The Internet exploded on Saturday night when Beyoncé released her much anticipated visual album in the only way Bey can do it: on HBO. One of her songs seemed to reveal the truth behind the rumors that Jay Z had cheated on Beyoncé with designer Rachel Roy. I wasn’t familiar with the scandal, as what these three do with their sexual lives is none of my business. But, the Internet’s response to the revelation shocked me, as it exposed a nasty reality of our society.
Rachel Roy was forced to make her Instagram account private after Beyoncé’s fans started bombarding her with threats. Jay Z was not made accountable in the media’s eyes. Beyoncé came out as the triumphant ex-victim who has capitalized on making her relationship a symbol of #CoupleGoals.
It’s surprising to see such rivalry emerge surrounding an artist that has made herself an icon of 21st century feminism, which makes me question what type of feminism Beyoncé stands for and how much her fans have become part of it.
There is a long history of women pitted against each other when it comes to infidelity. It’s a gross game in which the man becomes the ultimate prize, the wife a victim and the mistress a whore. Why isn’t anyone lashing at Jay Z? Simply because they have become a symbol of power couples, a living proof that two individuals can indeed create an empire and capitalize on their love for each other. But, when one steps out to play with another, the fantasy is broken and we all know how well we deal with broken dreams. Instead, the beehive has decided to make Rachel Roy an enemy of the kingdom, the demonized Anne Boleyn.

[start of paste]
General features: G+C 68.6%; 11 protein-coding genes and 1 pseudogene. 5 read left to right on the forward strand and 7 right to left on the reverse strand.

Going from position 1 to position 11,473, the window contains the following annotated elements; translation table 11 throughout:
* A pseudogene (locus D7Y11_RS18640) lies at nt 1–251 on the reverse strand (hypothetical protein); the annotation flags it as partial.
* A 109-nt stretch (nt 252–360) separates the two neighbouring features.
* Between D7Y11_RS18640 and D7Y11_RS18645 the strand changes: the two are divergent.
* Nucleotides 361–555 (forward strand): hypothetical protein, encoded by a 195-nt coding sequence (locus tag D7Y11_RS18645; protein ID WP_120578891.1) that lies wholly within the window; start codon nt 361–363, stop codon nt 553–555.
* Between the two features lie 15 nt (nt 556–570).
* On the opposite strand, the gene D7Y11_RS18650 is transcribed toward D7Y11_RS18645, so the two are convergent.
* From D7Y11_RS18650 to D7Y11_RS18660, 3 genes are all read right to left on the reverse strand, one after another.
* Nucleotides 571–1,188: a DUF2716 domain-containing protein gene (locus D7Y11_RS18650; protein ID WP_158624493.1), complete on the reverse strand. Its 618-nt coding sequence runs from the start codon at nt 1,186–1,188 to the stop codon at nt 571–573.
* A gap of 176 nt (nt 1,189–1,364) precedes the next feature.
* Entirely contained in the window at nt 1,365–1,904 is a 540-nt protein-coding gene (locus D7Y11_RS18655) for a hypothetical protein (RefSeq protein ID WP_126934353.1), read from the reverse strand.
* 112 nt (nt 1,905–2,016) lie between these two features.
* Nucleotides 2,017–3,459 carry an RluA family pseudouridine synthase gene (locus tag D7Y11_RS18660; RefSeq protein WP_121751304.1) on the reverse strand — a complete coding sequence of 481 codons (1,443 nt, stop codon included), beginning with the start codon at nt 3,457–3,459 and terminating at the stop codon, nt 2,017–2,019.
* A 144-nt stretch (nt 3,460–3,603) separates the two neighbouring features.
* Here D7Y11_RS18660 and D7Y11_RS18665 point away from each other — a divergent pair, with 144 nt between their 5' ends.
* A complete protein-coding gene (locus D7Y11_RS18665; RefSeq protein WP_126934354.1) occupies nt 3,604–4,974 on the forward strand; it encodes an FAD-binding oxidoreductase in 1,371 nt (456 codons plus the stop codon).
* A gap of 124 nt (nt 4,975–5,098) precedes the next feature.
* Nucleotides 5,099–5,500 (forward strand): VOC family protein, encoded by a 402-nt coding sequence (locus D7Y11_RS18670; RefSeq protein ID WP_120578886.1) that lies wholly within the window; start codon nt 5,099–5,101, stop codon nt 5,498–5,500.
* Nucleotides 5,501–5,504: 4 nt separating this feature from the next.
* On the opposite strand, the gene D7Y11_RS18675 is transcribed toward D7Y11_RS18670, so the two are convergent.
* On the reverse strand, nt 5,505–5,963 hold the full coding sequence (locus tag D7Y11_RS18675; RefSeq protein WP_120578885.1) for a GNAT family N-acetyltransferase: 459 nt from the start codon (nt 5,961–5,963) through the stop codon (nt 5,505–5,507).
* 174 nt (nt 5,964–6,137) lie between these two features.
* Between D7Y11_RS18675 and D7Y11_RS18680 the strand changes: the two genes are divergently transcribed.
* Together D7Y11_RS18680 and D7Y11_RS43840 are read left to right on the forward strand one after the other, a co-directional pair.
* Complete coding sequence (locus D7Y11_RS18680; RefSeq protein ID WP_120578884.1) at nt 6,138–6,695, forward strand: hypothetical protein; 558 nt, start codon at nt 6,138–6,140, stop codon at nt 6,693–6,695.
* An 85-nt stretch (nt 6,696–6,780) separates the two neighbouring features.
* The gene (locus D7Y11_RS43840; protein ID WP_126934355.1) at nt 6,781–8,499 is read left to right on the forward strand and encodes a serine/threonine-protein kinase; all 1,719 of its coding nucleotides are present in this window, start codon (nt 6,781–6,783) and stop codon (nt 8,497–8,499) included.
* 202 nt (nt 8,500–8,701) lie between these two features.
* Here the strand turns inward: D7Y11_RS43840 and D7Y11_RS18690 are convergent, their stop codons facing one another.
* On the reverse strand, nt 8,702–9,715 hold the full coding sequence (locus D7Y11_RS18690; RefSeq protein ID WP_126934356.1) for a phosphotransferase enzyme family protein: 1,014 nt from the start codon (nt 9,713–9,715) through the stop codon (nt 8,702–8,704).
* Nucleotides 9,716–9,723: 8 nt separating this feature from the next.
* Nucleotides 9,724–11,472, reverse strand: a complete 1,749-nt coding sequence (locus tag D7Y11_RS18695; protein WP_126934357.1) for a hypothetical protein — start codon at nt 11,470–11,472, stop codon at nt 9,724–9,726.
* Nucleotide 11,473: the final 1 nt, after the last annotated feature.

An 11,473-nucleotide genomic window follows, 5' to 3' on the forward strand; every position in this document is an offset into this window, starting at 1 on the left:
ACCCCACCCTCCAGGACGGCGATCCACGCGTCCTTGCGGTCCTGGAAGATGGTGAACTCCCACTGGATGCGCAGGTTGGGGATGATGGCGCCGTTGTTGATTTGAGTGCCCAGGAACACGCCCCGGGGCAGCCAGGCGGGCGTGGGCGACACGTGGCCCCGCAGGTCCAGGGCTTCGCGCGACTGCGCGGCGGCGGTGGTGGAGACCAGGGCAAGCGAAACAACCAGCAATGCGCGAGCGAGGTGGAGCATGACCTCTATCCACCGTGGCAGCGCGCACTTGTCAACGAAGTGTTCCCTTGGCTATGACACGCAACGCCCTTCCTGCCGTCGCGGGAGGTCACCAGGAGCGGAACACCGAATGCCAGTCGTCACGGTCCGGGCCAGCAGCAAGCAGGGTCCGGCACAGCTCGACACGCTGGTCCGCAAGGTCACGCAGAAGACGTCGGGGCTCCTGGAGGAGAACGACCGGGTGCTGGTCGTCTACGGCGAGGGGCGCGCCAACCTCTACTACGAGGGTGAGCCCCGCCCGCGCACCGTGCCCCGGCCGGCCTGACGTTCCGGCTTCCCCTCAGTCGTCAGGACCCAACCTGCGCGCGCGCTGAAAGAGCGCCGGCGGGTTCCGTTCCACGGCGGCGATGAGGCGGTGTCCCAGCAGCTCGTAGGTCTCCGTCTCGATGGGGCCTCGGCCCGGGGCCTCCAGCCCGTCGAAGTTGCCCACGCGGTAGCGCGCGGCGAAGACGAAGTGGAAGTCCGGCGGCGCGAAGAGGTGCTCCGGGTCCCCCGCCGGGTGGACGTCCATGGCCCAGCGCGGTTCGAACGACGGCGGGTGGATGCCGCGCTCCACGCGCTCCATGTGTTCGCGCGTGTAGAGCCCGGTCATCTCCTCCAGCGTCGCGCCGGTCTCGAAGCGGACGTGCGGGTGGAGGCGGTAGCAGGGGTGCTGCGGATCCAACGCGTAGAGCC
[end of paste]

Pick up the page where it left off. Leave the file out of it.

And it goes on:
I don’t know if Jay Z actually had an affair with Rachel, if Beyoncé’s references on her song were directed to Rachel, or if Solange Knowles’ infamous elevator fight was about said affair. What I do know is that a true feminist beehive shouldn’t respond by bashing on the other woman. Instead, they would turn to Jay Z as the perpetrator of a public mess who has escaped all criticism and managed to come out on top, while his alleged mistress is attacked. They would use those two middle fingers in ‘Formation’ to defend both women against bullying, to prevent a rivalry caused by a third party.
Young women don’t need another celebrity female feud to look up to. What they need is a true feminist to teach them that the other woman is not an enemy and that female empowerment begins when women support each other, no matter who they have fucked.